In North Carolina, Republican Pat McCrory concedes governorship

View Caption Hide Caption
Republican presidential nominee Donald Trump (L) listens to North Carolina Gov. Pat McCrory during a campaign rally at Wilmington International Airport on the weekend before Election Day. Chip Somodevilla/Getty Images

Given that he was one of the few Republicans in the South to lose in the midst of a Donald Trump wave, look for this to further dampen appetites within the state Capitol of Georgia for a fourth year of debate over “religious liberty” legislation. From the Associated Press:

RALEIGH, N.C. — North Carolina Republican Gov. Pat McCrory announced Monday that he’s conceded the election to Democrat Roy Cooper, the state’s attorney general, and will support transition efforts.

 

McCrory made the concession in a video message posted around noon Monday as a recount he requested in Durham County entered its final hours. Watch here:

Durham officials plan to finish the recount later Monday, but early results from the recount showed virtually no change in the vote tally there.

 

“I personally believe that the majority of our citizens have spoken, and we now should do everything we can to support the 75th governor of North Carolina, Roy Cooper,” McCrory says in the video. “The McCrory administration team will assist in every way to help the new administration make a smooth transition.

 

“It’s time to celebrate our democratic process and respect what I see to be the ultimate outcome of the closest North Carolina governor’s race in modern history.”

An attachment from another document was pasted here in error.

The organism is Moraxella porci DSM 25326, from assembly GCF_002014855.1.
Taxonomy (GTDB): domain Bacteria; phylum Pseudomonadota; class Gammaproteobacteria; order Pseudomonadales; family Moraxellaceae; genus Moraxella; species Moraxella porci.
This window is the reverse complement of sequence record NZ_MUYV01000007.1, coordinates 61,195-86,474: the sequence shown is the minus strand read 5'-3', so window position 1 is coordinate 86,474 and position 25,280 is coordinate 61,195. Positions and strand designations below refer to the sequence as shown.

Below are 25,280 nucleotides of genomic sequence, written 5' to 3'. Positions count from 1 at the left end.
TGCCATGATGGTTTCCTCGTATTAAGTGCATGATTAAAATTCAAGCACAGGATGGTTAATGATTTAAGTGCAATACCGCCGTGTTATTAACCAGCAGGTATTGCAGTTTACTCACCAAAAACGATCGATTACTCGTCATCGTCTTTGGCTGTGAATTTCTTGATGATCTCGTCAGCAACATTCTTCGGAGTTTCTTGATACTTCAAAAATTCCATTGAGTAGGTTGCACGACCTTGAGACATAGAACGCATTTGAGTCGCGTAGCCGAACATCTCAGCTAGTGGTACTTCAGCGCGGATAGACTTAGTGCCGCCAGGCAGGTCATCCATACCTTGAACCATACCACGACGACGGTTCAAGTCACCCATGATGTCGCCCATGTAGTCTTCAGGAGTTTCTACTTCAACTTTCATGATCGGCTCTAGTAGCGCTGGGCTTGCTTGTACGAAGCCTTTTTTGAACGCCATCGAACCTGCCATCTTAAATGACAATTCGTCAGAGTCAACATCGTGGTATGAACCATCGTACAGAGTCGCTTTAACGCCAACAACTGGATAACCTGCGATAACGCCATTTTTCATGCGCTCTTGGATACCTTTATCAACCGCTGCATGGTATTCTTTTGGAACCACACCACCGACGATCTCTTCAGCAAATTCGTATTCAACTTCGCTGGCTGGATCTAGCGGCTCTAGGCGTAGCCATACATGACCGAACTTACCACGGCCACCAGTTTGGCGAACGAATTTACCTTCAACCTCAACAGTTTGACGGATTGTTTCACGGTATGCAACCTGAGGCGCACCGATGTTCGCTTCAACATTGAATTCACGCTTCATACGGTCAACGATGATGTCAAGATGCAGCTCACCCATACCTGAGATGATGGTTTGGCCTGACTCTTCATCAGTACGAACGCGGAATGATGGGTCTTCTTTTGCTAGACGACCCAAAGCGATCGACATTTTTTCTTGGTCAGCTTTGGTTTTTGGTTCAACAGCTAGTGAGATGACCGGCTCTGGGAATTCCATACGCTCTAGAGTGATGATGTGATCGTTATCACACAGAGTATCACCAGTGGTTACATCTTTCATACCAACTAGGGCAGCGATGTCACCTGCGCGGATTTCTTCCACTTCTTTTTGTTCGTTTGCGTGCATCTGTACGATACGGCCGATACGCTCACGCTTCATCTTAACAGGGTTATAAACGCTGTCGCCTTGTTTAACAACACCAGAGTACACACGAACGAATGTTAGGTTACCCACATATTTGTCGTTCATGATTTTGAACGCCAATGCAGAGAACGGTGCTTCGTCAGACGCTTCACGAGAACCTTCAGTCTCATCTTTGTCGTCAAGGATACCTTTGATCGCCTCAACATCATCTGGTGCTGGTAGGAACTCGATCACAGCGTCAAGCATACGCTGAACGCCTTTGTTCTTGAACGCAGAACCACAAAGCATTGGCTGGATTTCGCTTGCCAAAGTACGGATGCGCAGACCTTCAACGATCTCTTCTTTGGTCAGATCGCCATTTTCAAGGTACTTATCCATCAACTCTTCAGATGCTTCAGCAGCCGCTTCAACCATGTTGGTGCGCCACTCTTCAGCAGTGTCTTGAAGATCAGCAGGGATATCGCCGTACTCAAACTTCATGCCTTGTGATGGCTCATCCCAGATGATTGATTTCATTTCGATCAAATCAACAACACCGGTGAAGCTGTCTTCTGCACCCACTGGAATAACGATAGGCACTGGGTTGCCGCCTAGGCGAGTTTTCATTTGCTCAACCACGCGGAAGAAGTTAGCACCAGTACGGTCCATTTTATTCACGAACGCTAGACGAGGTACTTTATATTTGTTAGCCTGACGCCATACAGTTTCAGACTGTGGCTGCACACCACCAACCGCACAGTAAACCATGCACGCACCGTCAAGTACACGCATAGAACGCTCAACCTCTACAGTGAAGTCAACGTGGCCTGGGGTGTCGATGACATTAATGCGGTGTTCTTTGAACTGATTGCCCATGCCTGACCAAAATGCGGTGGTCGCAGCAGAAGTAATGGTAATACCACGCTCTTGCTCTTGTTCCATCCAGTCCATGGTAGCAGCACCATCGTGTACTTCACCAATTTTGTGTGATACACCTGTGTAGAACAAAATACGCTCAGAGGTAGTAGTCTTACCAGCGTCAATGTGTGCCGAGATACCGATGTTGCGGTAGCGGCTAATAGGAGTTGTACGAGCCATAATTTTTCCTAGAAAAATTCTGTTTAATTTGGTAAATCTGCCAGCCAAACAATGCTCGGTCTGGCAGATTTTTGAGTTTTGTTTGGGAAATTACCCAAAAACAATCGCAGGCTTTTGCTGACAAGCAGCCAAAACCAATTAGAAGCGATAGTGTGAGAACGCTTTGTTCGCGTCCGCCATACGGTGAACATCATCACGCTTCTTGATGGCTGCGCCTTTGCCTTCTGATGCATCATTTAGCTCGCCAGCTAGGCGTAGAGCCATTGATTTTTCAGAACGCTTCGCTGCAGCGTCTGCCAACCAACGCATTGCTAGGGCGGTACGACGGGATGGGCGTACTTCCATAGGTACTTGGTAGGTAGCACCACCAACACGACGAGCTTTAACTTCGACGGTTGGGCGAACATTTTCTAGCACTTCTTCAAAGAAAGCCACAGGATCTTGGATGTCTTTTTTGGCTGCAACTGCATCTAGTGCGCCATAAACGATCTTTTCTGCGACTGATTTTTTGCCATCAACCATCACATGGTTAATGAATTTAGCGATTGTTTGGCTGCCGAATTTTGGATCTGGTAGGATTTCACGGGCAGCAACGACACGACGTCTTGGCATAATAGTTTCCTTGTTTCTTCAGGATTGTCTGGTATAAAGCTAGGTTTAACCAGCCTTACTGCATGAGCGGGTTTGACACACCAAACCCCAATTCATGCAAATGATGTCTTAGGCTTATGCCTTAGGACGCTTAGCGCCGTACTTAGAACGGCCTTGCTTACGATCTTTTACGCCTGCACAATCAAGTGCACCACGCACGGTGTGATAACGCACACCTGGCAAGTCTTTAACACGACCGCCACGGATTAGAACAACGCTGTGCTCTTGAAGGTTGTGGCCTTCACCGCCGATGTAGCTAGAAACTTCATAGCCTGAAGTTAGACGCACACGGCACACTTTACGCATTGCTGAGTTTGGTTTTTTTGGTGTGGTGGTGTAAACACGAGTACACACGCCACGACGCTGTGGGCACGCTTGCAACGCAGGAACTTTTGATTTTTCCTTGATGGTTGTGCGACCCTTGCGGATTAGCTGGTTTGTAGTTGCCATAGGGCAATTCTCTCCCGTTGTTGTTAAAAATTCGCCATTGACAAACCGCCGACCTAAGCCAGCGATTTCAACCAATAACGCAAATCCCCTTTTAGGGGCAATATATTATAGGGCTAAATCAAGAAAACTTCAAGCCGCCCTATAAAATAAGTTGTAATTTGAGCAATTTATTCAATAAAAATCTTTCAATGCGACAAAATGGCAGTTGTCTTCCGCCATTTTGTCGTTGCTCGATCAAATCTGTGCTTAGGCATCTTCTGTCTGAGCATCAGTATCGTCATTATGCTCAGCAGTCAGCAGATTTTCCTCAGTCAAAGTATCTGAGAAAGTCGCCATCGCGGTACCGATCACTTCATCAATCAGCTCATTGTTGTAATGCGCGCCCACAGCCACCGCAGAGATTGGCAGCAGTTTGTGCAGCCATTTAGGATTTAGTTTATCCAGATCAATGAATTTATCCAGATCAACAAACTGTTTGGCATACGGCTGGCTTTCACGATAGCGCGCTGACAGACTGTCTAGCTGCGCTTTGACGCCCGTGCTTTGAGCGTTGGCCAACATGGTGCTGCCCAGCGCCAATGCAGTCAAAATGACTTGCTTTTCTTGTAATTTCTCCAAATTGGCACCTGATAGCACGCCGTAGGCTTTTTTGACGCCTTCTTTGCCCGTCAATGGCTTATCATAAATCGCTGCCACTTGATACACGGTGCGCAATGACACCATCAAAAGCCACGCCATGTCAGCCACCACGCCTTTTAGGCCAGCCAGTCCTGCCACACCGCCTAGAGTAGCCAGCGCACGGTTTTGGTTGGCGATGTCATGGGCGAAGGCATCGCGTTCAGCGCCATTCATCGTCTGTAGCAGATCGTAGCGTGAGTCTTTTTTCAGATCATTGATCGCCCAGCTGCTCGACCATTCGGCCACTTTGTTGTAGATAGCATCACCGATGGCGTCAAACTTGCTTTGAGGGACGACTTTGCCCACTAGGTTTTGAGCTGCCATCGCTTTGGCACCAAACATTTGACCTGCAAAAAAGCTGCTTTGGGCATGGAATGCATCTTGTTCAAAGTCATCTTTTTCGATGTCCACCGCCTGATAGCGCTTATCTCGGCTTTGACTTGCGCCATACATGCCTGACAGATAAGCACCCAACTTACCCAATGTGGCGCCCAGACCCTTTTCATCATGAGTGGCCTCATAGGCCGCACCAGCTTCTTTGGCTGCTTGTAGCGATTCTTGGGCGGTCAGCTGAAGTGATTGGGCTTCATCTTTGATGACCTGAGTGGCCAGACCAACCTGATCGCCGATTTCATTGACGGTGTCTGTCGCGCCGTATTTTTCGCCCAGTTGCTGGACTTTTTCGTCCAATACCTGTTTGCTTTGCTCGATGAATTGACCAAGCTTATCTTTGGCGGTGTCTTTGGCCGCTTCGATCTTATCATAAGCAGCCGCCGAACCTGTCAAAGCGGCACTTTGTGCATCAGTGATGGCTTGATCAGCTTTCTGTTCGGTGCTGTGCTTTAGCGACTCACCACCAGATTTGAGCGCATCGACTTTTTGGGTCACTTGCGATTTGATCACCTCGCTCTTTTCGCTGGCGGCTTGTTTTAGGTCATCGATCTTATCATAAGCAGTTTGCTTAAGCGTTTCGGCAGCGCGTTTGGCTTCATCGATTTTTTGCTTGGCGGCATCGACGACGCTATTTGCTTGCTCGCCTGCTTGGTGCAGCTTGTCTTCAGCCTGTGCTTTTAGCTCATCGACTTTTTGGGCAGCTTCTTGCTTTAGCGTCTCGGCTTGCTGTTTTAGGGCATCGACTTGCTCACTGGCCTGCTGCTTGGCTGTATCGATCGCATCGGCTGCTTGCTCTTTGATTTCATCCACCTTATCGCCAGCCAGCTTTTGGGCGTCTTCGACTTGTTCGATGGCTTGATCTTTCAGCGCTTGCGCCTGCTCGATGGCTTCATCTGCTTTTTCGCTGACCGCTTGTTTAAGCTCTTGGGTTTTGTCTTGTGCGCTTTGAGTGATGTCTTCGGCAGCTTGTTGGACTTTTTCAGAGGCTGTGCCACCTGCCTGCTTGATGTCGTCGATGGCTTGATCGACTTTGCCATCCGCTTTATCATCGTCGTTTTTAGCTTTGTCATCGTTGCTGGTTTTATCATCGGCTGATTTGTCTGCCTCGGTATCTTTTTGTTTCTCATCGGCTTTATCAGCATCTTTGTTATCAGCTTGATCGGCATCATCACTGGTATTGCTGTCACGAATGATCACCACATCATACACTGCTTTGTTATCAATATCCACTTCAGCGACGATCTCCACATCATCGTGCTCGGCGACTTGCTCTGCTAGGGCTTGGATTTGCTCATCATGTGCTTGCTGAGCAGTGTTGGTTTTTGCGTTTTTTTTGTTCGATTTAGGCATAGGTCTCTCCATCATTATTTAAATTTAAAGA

McCrory’s loss, now official, makes it worth reviving a portion of House Speaker David Ralston’s Friday comments on the matter:

“Look at North Carolina…I don’t think many Republicans in North Carolina lost on general Election Day. I think he was the only one. Governor McCrory certainly became Exhibit A on this issue. They’ve had a lot of fallout from their decision to adopt a similar measure up there. Frankly, it would be irresponsible of us to ignore that.”

Look for LGBT groups to begin emphasizing that message. From Jeff Graham, executive director of Georgia Equality:

“It’s clear that Governor McCrory’s relentless support for discrimination cost him his job. HB 2 has cost North Carolina nearly a billion dollars in lost revenue. It’s cost the state jobs, and it’s cost the state high-profile sporting events, conferences and concerts. Pat McCrory tried to ignore all the damage he unleashed on his state by signing HB 2 into law, and Roy Cooper from the very beginning expressed a commitment to stand against discrimination.
 
“We’re hopeful that Governor McCrory’s defeat – taken with the undeniable economic toll the law has taken on the state – will send a clear message to lawmakers here in Georgia that anti-LGBT bills really do have consequences – both politically and economically. Nothing good will come of spending yet another year wasting time and energy on divisive, harmful bills that hurt our state. Instead, it’s time to talk about how we can grow Georgia’s economy and strengthen our communities even more. We can do just that by passing comprehensive nondiscrimination protections that extend to all Georgians, from all walks of life.”

Click here for more on the impact of the North Carolina governor’s race and its impact here.


View Comments 0

%d bloggers like this: